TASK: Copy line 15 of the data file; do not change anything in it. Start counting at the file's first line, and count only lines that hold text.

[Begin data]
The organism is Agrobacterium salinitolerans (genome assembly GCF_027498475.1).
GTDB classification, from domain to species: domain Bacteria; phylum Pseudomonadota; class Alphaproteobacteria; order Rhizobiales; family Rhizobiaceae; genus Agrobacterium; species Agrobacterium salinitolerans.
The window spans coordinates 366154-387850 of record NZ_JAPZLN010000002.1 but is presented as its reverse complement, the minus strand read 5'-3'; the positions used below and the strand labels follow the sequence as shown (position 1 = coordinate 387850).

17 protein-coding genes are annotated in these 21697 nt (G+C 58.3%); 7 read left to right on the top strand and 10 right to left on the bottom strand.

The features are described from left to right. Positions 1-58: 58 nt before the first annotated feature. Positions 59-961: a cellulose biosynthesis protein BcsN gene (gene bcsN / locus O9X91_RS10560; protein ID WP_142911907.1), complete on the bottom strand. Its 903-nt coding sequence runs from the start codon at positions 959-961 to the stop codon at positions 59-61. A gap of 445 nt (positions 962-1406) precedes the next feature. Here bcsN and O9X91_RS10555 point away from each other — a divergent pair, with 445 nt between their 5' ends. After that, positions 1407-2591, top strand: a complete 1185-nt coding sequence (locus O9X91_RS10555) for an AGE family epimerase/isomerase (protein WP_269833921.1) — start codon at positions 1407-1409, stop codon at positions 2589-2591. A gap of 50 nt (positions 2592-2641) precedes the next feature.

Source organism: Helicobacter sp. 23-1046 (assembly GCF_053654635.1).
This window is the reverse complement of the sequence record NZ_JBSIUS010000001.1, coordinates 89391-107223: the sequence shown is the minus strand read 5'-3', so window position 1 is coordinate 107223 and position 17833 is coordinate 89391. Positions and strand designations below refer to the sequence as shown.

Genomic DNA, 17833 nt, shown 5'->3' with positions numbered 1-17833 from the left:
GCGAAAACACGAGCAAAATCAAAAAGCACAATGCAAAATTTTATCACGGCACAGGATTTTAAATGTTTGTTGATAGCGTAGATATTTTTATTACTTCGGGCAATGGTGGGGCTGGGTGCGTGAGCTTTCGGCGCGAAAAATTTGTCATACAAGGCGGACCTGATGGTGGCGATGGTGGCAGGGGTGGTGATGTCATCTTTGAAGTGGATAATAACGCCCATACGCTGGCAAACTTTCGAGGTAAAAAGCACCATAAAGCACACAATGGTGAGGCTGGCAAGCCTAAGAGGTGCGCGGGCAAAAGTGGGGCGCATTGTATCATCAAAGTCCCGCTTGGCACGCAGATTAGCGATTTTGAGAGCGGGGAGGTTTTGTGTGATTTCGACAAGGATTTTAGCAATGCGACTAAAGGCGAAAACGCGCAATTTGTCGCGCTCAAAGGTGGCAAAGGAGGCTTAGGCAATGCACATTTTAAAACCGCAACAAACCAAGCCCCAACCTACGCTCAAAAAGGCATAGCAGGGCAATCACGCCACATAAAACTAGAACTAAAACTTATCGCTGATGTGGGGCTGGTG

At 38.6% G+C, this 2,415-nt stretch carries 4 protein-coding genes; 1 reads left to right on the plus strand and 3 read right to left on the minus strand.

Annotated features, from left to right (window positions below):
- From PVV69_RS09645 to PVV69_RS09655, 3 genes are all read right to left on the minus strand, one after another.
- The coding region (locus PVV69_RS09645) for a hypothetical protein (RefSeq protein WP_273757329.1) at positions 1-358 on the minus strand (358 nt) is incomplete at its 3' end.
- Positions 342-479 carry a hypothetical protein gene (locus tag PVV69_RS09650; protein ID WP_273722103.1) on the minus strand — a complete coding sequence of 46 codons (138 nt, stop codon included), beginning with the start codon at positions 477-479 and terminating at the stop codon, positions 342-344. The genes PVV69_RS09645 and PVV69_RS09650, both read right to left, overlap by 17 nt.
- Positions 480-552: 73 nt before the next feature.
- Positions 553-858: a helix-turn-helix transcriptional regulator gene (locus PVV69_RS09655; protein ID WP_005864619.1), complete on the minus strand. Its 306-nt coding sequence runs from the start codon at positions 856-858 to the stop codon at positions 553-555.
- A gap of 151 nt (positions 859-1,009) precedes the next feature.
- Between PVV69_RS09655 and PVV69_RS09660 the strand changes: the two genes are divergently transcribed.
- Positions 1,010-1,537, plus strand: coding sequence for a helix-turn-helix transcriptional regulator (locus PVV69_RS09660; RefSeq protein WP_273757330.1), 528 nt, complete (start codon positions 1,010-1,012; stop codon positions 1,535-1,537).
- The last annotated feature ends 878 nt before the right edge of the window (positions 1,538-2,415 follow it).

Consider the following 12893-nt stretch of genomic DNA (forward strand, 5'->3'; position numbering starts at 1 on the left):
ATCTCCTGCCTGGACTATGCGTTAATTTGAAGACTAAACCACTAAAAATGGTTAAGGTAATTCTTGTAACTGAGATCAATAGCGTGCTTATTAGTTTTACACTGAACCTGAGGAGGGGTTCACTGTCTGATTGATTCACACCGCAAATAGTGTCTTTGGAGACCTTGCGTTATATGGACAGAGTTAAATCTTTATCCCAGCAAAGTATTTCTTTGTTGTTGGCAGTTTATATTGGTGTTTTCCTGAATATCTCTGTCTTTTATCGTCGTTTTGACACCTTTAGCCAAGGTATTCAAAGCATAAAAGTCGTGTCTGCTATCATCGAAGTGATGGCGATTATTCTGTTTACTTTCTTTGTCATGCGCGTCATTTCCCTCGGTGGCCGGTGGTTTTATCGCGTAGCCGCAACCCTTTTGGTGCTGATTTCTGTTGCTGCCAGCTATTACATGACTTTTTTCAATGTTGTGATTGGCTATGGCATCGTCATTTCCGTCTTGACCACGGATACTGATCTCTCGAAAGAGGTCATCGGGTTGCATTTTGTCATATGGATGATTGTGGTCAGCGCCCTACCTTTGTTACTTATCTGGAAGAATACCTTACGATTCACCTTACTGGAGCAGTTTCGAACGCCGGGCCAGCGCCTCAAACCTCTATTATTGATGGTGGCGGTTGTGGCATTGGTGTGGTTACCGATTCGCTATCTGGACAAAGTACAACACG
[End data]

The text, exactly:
- Positions 480-552: 73 nt before the next feature.